You mean by helping out immigrants and helping get San Francisco back on its feet after a disaster?

Calling B of A names hardly addresses the issue. There are banks that do not deal with certain sectors of the market. This is not terribly unusual and can be for various reasons.
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Old January 8, 2013, 09:17 AM   #11
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I read the story and I'm not convinced. I have worked with many banks and that's just not how they typically operate (and I'm not fan of BOA, but for other reasons) First, they are far more concerned about bank regulators and bad press than they are about internet gun sales. Remember what happened when they wanted to charge an ATM fee? They quickly tucked tail and reversed when it folks yelped about it.

Second, there was no mention in the article about "freezing accounts" - apparently the deposits were held longer than the account holder had expected. Maybe this caused him to become overdrawn, in which case the account may have been frozen at that time.

Third, I have seen my share of fly-by-night gun parts dealers/makers to make me go "hmmmm, wonder if there's another side to this story". Reference: Valkyrie Arms Olympia WA; J.A. Ciener; Dana Reed; Ares Defense (Shrike) - and the list goes on. I'm not saying this is one of the bad ones - I don't know. But, some of these companies have long histories of taking people's deposits and not giving them anything for it, generating lots of complaints, investigations etc.
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Old January 8, 2013, 05:09 PM   #12
Carne Frio
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American Spirit Arms is located in Arizona.
The state can revoke the bank's business
license. If that takes too long, they can also
prohibit the banks from handling any of the
state's money.
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Old January 8, 2013, 05:20 PM   #13
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I think that BofA is their credit card processor. Often credit card processors will hold back funds to "protect themselves" from charge backs. Sounds like BofA might be entering into the realm of social engineering. They clearly market to illegal aliens in California. I stopped doing business with them years ago.

I heard an interview with the business owner on Fox this afternoon and he said the money has been released. I think I am going to drive over to their store and buy something for cash as a sign of support.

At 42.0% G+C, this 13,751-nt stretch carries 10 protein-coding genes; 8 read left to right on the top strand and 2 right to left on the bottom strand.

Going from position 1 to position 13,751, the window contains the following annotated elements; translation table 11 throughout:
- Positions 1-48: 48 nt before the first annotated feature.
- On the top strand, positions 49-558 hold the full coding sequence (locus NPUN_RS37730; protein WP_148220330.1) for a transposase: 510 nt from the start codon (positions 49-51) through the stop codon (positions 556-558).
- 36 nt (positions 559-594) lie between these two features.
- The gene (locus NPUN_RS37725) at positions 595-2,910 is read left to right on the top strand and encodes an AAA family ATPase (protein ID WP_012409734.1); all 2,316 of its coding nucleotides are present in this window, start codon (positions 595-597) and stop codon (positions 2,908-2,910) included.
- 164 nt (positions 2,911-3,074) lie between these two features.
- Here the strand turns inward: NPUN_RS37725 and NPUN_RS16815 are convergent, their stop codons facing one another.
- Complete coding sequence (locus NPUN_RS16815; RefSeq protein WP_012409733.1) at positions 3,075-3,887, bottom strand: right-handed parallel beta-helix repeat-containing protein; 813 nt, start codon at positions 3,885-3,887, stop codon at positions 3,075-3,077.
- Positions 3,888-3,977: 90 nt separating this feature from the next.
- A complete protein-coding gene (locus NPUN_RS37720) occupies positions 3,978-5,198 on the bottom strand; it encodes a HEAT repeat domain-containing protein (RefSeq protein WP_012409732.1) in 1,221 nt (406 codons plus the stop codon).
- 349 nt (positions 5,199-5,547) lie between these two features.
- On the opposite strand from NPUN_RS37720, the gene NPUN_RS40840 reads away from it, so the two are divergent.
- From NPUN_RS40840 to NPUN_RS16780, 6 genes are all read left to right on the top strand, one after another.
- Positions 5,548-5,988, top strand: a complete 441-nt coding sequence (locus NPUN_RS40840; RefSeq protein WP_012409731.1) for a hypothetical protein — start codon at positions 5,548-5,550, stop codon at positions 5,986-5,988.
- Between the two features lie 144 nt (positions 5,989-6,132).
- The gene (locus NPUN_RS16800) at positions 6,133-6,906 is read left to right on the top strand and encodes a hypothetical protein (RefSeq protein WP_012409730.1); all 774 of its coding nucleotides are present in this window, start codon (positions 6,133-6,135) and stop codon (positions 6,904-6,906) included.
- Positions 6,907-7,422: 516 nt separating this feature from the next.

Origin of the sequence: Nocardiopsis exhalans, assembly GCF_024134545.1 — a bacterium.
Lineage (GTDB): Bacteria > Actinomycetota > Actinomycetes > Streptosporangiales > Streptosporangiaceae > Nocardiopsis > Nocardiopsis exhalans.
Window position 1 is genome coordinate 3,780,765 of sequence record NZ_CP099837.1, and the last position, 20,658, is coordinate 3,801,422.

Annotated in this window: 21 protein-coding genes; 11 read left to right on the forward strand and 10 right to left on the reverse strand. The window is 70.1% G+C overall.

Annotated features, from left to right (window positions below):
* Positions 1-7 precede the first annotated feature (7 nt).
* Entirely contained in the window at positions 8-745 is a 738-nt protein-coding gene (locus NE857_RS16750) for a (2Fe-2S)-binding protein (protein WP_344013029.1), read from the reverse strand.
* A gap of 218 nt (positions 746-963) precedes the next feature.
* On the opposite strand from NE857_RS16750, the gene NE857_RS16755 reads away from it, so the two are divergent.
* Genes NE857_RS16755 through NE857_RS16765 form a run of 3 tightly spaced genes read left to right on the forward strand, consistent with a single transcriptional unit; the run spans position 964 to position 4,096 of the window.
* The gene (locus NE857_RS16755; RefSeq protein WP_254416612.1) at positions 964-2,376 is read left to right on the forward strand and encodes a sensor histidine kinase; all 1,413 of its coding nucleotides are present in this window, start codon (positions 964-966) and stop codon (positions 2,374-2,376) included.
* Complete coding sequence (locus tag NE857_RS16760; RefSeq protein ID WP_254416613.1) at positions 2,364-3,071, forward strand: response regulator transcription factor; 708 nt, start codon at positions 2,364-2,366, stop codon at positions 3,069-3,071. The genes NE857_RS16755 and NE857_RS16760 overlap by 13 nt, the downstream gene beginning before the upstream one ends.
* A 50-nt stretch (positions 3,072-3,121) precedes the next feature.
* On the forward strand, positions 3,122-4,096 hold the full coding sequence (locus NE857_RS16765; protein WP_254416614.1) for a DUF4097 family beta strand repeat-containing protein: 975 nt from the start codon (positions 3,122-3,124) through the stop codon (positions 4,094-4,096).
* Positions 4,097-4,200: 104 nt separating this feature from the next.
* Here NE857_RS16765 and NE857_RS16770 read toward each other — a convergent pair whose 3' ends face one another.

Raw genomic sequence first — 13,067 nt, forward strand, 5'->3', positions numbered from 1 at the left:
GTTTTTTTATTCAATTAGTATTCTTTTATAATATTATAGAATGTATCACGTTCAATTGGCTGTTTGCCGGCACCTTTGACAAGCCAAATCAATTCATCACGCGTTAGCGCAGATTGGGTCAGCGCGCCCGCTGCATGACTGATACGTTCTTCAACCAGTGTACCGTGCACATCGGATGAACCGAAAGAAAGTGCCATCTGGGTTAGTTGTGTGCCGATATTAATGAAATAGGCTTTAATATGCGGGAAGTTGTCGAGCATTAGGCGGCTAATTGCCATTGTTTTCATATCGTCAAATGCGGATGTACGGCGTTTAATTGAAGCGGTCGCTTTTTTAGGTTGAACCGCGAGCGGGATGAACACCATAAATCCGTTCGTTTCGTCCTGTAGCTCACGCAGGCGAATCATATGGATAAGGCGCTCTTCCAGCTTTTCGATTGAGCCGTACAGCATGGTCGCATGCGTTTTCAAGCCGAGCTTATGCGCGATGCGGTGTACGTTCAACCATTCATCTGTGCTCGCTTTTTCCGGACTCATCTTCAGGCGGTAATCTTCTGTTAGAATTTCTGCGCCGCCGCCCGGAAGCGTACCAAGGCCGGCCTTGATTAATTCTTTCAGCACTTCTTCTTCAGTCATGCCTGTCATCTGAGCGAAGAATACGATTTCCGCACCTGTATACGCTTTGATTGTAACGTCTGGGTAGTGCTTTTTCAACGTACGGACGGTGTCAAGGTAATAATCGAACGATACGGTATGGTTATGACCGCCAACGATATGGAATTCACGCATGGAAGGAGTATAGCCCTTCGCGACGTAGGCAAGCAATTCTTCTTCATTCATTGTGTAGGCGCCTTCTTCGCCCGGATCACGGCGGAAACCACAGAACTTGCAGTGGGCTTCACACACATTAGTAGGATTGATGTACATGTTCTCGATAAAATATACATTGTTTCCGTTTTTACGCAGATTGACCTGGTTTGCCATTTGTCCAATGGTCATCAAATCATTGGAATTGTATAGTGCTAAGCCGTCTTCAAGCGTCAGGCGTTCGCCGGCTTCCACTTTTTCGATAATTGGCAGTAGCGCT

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Old January 8, 2013, 06:08 PM   #14
Tom Servo
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Let's remember that posts must be gun related here. If you want to discuss the situation brought up by the OP, fine. If you just want to gripe about Bank of America in general, this is the wrong place.
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Old January 8, 2013, 07:13 PM   #15
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This would not surprise me because BofA and some banks in general are so heavily influenced by the government already (arguably socialized, don't want to get into it). They probably share the same sentiments up top for the average citizen with guns that bank with them.
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Old January 9, 2013, 01:26 AM   #16
aircorpnut
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did BofA get any bailout money? curious if there might be a "i'll scratch your back if you scratch mine when the need arises" type deal made...
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Old January 9, 2013, 02:12 AM   #17
mrbatchelor
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I have a commercial account with a smaller regional bank, not B of A, and whenever I deposit a larger than normal check they hold back funds for 7 business days.

I've got an extremely good relationship with them, and I've asked about it. It is a formal policy, and I'm not the only one. My local rep has some leeway, releasing some funds while waiting for something to clear, but she cannot sidestep the policy. So if I'm looking for materials to start a project I just have to build that time into the delivery schedule.

(Yeah, yeah, I know there are places that finance receivables. I'm sticking with the bank I've had an account at for decades and he know my first name and recognize my cell phone number on the caller ID.)

Regardless, the point is that if they made a large deposit and it was a paper check, then there's still enough fraud going on out there that no bank is going to let it ride. Naturally, where the decision is made depends on your cash flow. A hundred million a year in receipts gets you a lot more lease than a hundred thousand.

Of course, B of A has a know reputation for being stupid, so this might just be more fuel for that fire. That wouldn't be shocking.